Judge Ravonna Renslayer (Gugu Mbatha-Raw) condemns Loki to be erased from existence but Agent Mobius (Owen Wilson) convinces her to allow Loki help investigate another Loki variant who has killed several time agents.  They find the Loki variant and discover it is a woman who uses the alias Sylvie (Sophia Di Martino). Loki and Sylvie end up teaming up and begin uncovering the dark truths behind the TVA. The final episode avoids the typical Marvel battle for a quieter conversation with the TVA’s creator He Who Remains (Jonathan Majors).  As someone who hasn’t read 60 years of Marvel Comics, I found it a bit frustrating to not be aware of the identity behind He Who Remains until after I read reviews of the episode, but he appears to be setting up to be the MCU’s next Thanos-level threat.

Loki is another excellent limited series that takes storytelling to new and interesting places.  The acting is on point with Hiddleston getting a chance to show his ranges as Loki and Di Martino is a great addition.  I also really enjoy the style of the TVA and the self-referential humor.

MASTER LIST OF MCU REVIEWS

 

Movie Review: Sorry to Bother You (2018)


Title: Sorry to Bother You
Release Date:  July 6, 2018
Director: Boots Riley
Production Company: Significant Productions | MNM Creative | MACRO | Cinereach | The Space Program | Annapurna Pictures
Summary/Review:

Cassius “Cash” Green (Lakeith Stanfield) is a young man, down on his luck, and going through an existential crisis when he starts a job at a telemarketing company.  He learns that to make successful sales he has to use a “white voice” (ironically, his managers always talk in “Black voice” when pumping up the employees in meetings).  Soon he’s promoted to the Power Caller department where he makes a fortune selling unethical products and services at the same time his friends and coworkers from the lower floors are organizing a strike. Underlying everything is the growth of a new company called WorryFree that provides cheap labor by signing people to lifetime contracts and housing them in factories (which opponents call slave labor).

The movie has a stellar cast supporting Stanfield. Tessa Thompson plays his girlfriend Detroit, who is a performance artist and underground activist. Steven Yuen is a labor organizer named Squeeze. And Omari Hardwick plays the mysterious Mr. _____, Cash’s Power Caller manager.  Danny Glover and Forest Whitaker also appear in small roles, and Rosario Dawson performs a voice.

I was not prepared for this movie.  I went in expecting a satirical comedy more than anything else but ended up feeling more disturbed than anything else.  Granted, this movie is supposed to be disturbing, but I wasn’t expecting creepiness approaching Get Out levels.  And that was before the scenes of full-on body horror!  I also felt the movie had too many targets.  While the satire of the corporate world and capitalist exploitation works, I felt the gags about online memes, reality tv, and performance art fell flat.  Still this is a good first film for Boots Riley and I look forward to seeing what he’ll put out next.  Oh and the music by Riley’s band The Coup and tUnE-yArDs is perfect for this movie.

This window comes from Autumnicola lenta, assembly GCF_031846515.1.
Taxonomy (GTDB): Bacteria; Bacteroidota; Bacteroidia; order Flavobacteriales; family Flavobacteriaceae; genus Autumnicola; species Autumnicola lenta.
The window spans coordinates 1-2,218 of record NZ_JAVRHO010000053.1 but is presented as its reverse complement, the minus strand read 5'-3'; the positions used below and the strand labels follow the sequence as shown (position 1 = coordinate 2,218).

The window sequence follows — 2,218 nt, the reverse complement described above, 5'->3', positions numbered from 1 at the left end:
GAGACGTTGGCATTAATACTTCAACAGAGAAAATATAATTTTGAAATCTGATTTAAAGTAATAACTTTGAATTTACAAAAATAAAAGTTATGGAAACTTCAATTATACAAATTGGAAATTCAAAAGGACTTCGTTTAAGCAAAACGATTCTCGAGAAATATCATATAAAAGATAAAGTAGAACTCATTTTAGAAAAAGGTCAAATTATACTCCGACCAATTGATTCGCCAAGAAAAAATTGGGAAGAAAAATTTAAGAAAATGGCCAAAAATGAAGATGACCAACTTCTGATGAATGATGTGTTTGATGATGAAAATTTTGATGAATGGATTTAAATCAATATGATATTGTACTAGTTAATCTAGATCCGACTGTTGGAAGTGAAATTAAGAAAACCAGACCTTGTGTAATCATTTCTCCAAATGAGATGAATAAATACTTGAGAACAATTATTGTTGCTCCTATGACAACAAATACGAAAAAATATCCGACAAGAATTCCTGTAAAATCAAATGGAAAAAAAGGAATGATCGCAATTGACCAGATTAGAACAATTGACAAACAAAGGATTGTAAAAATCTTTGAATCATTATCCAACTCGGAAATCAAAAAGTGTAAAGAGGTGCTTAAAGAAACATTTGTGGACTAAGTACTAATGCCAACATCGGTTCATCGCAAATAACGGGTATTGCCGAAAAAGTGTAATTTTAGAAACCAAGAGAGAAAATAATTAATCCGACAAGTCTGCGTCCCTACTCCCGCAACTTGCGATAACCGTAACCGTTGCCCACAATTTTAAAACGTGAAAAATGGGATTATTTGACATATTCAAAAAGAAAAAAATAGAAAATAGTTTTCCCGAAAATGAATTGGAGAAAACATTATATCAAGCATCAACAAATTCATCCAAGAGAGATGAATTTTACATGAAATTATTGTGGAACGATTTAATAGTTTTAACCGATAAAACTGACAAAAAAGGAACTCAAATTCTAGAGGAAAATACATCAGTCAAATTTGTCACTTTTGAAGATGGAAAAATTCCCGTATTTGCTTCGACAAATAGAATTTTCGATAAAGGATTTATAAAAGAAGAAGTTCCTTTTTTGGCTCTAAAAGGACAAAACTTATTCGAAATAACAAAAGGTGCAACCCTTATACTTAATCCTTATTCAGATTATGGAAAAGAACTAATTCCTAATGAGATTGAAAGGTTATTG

Rating: ***

Movie Review: Arrival (2016)


In the final installment of my miniseries of Space Exploration Movies of the 2010s, the aliens come and discover us!

Title: Arrival 
Release Date: November 11, 2016
Director: Denis Villeneuve
Production Company: FilmNation Entertainment | Lava Bear Films | 21 Laps Entertainment
Summary/Review:

A dozen strange spacecraft arrive in various parts of the Earth.  One of them is in the United States in a remote part of Montana.  The US Army recruits Louise Banks (Amy Adams), a renowned professor of linguistics, to help them learn the aliens’ language so they can communicate.  With the help of physicist Ian Donnelly (Jeremy Renner), Dr. Banks races to create some rudimentary form of communication the giant squid-like creatures before the more military-minded in the US and abroad take defensive action.

I like how this movie has a slow build.  We see the arrival of the alien ships from Banks’ perspective as it goes from a news story that interrupts her work day to something she’s personally involved in. The design of the ship and how the alien “heptapods” interact with the human scientists has brings a nice level of strangeness.  I’m sure actual linguists can poke lots of holes in how linguistics is used in the movie, but it works as a plot device for novices like me.

The basic premise of the film is one that goes back at least to The Day the Earth Stood Still, in that aliens are trying to help humanity from our own self-destruction.  Having recently watched Gravity and Interstellar, I also see a lot of common plot points, expressing our present-day concerns.  One weird overlap between Arrival and Gravity is that the lead woman character is grieving the death of a daughter (although that plays into a plot twist in Arrival).  The movie rests on a terrific performance by Amy Adams and the interesting direction and design of the spacecraft and aliens.  The rest of the cast doesn’t get to do much and various subplots are kind of “meh,” which keeps this from being a great film, but it’s still a pretty good one.

Rating: ***